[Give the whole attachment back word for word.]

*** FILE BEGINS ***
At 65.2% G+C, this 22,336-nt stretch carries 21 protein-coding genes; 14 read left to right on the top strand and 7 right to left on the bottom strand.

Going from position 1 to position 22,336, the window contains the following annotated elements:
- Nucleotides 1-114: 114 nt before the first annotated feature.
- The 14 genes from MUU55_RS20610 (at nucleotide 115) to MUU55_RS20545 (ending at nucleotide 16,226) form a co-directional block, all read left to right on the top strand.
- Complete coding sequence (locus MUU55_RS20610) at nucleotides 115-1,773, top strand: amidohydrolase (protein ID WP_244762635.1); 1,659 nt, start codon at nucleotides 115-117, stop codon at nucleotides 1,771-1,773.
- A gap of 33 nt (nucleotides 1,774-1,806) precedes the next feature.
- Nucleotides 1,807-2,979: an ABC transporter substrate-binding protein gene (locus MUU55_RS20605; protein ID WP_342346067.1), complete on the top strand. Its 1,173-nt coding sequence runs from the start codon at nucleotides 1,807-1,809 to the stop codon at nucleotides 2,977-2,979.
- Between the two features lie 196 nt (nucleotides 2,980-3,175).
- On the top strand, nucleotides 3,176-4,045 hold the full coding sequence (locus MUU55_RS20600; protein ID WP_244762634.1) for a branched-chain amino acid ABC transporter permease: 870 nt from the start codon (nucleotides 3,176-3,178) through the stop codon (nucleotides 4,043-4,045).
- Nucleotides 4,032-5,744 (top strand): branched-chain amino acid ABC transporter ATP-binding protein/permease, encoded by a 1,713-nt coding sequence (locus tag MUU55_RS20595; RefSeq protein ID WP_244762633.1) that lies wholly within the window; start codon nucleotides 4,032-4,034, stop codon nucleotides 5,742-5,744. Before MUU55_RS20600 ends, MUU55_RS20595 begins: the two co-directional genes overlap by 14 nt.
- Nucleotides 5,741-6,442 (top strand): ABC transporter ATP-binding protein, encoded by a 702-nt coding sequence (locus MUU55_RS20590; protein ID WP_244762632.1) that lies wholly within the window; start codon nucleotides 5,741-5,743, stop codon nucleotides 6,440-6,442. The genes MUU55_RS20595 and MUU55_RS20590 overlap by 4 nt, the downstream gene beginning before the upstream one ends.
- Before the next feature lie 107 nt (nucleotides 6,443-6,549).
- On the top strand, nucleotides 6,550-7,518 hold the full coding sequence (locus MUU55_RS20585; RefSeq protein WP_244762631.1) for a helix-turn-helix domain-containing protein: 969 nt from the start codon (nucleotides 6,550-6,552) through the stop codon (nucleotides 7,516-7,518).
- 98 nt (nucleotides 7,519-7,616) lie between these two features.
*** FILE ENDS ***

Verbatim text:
At 65.2% G+C, this 22,336-nt stretch carries 21 protein-coding genes; 14 read left to right on the top strand and 7 right to left on the bottom strand.

Going from position 1 to position 22,336, the window contains the following annotated elements:
- Nucleotides 1-114: 114 nt before the first annotated feature.
- The 14 genes from MUU55_RS20610 (at nucleotide 115) to MUU55_RS20545 (ending at nucleotide 16,226) form a co-directional block, all read left to right on the top strand.
- Complete coding sequence (locus MUU55_RS20610) at nucleotides 115-1,773, top strand: amidohydrolase (protein ID WP_244762635.1); 1,659 nt, start codon at nucleotides 115-117, stop codon at nucleotides 1,771-1,773.
- A gap of 33 nt (nucleotides 1,774-1,806) precedes the next feature.
- Nucleotides 1,807-2,979: an ABC transporter substrate-binding protein gene (locus MUU55_RS20605; protein ID WP_342346067.1), complete on the top strand. Its 1,173-nt coding sequence runs from the start codon at nucleotides 1,807-1,809 to the stop codon at nucleotides 2,977-2,979.
- Between the two features lie 196 nt (nucleotides 2,980-3,175).
- On the top strand, nucleotides 3,176-4,045 hold the full coding sequence (locus MUU55_RS20600; protein ID WP_244762634.1) for a branched-chain amino acid ABC transporter permease: 870 nt from the start codon (nucleotides 3,176-3,178) through the stop codon (nucleotides 4,043-4,045).
- Nucleotides 4,032-5,744 (top strand): branched-chain amino acid ABC transporter ATP-binding protein/permease, encoded by a 1,713-nt coding sequence (locus tag MUU55_RS20595; RefSeq protein ID WP_244762633.1) that lies wholly within the window; start codon nucleotides 4,032-4,034, stop codon nucleotides 5,742-5,744. Before MUU55_RS20600 ends, MUU55_RS20595 begins: the two co-directional genes overlap by 14 nt.
- Nucleotides 5,741-6,442 (top strand): ABC transporter ATP-binding protein, encoded by a 702-nt coding sequence (locus MUU55_RS20590; protein ID WP_244762632.1) that lies wholly within the window; start codon nucleotides 5,741-5,743, stop codon nucleotides 6,440-6,442. The genes MUU55_RS20595 and MUU55_RS20590 overlap by 4 nt, the downstream gene beginning before the upstream one ends.
- Before the next feature lie 107 nt (nucleotides 6,443-6,549).
- On the top strand, nucleotides 6,550-7,518 hold the full coding sequence (locus MUU55_RS20585; RefSeq protein WP_244762631.1) for a helix-turn-helix domain-containing protein: 969 nt from the start codon (nucleotides 6,550-6,552) through the stop codon (nucleotides 7,516-7,518).
- 98 nt (nucleotides 7,519-7,616) lie between these two features.